Bruce From United States of America, joined May 1999, 5067 posts, RR: 15
Reply 10, posted (13 years 7 months 3 weeks 1 day 1 hour ago) and read 1974 times:
New nickname, Mark "Lunar" Garfinkel !!
If you want an even better thrill than the moon get a very long lens (1800 or more) and, next time the Space shuttle goes up to dock with the Int. space Station, get the sighting opportunity time from the nasa.gov website, and if it is clear that night, You can (maybe if you're lucky) get a plane & Space Station shot. If you did that it would be like a 1 in 1,000,000 shot because sighting opportunities last usually 2 - 3 minutes.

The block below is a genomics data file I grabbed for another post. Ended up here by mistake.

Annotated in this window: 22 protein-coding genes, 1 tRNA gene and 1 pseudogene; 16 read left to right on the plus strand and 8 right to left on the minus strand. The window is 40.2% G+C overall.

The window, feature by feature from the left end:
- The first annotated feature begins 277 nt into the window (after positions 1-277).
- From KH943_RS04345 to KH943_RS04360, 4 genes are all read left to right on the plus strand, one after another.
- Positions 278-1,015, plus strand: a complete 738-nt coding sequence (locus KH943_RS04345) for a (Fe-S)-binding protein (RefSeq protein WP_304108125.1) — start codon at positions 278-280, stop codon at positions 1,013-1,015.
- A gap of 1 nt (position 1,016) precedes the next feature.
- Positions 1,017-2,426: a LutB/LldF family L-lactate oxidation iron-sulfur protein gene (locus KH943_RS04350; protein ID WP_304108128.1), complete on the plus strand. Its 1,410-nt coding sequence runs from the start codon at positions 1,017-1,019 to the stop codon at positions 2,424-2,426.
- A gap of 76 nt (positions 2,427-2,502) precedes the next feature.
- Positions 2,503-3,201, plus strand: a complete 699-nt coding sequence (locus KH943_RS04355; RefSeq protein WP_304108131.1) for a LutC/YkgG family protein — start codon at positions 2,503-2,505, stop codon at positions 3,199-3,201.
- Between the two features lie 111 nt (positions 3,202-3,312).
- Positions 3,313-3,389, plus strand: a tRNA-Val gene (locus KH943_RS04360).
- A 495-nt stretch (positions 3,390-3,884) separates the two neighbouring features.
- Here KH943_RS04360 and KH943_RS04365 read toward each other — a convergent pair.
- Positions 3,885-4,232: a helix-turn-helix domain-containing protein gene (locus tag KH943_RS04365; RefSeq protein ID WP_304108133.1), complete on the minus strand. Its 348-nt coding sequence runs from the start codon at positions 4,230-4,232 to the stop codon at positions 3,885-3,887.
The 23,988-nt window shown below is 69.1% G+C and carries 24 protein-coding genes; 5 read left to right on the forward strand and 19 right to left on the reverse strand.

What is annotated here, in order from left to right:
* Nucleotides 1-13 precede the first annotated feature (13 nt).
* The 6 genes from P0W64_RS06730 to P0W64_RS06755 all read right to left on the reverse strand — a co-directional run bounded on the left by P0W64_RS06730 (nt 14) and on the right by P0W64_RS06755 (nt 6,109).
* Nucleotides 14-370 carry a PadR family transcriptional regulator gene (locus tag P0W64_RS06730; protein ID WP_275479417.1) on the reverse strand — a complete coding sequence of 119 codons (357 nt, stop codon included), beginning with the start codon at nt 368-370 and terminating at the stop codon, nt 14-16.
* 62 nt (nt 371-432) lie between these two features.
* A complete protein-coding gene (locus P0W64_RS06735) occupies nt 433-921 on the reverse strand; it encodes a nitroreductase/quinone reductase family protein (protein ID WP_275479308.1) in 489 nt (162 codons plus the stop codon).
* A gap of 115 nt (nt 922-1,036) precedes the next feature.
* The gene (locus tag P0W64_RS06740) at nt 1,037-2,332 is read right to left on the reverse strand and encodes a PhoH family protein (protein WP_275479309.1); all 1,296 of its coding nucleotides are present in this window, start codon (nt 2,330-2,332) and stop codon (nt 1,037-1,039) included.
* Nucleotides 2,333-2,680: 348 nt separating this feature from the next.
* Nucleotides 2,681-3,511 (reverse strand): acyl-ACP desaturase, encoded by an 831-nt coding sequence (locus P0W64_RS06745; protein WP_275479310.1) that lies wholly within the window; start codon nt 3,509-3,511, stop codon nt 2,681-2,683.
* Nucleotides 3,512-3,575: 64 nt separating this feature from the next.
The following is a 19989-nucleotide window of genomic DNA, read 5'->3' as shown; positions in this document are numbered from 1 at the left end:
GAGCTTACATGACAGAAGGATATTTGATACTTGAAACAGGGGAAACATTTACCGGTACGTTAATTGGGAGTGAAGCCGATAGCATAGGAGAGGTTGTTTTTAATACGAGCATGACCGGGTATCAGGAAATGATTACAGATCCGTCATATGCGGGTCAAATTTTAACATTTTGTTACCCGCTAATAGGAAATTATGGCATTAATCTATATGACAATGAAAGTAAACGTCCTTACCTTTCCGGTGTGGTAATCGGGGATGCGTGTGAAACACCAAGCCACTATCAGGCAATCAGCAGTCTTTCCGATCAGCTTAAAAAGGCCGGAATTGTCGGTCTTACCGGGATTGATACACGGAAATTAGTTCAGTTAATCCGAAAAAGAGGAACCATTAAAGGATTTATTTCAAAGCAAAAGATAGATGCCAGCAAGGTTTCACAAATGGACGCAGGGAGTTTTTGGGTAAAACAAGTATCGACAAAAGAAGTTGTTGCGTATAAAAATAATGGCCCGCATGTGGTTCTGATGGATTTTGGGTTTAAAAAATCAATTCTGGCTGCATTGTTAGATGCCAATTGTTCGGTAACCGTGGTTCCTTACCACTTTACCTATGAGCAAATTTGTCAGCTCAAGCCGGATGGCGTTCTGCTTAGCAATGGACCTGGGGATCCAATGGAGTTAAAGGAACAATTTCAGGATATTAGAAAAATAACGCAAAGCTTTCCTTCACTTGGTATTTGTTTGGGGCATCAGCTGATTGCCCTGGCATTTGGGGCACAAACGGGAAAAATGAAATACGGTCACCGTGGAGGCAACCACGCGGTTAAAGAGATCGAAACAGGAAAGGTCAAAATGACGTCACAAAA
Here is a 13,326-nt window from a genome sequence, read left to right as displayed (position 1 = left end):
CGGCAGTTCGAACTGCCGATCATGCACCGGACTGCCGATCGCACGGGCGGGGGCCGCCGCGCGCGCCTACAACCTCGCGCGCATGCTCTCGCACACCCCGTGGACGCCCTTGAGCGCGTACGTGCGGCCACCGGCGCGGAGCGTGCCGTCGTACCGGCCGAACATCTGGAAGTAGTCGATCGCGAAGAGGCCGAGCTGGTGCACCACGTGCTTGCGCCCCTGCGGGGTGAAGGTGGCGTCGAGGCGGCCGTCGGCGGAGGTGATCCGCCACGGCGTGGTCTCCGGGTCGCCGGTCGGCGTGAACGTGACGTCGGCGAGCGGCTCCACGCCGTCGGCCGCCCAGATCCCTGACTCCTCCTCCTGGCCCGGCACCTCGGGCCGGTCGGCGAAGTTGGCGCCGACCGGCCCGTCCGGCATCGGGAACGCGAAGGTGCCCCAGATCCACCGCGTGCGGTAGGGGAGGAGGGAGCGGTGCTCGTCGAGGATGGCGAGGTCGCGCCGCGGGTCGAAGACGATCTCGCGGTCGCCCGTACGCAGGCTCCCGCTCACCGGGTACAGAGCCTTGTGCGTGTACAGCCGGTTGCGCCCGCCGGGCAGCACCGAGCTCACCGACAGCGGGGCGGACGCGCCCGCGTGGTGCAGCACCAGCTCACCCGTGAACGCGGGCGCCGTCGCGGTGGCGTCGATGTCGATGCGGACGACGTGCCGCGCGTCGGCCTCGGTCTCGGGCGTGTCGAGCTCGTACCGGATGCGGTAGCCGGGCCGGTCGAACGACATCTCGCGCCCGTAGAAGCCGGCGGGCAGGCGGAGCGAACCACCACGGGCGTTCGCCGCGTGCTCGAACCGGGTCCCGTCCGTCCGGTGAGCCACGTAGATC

Last Shuttle mission, we had a sighting here in Huntsville on a clear evening just after sundown. Orbiting at 243 miles, I'm telling you it was HUGE. I saw it very clearly myself but without any magnification it looked like a huge moving star - moving at 17,000mph. I went in to the computer (nasa flight tracker) and within 5 minutes of the sighting here it was already flying over Brazil (now THATS fast) Don't forget that the solar panels are the size of football fields and reflect huge amounts of light especially when the sun is low in the sky, and its even bigger when the shuttle is docked. I've been told that on such a sighting opportunity, with a telescope, you can make out the shape of the unit.
Ah well, I just love aviation. Even in space!
Bruce Leibowitz - Jackson, MS (KJAN) - Canon 50D/100-400L IS lens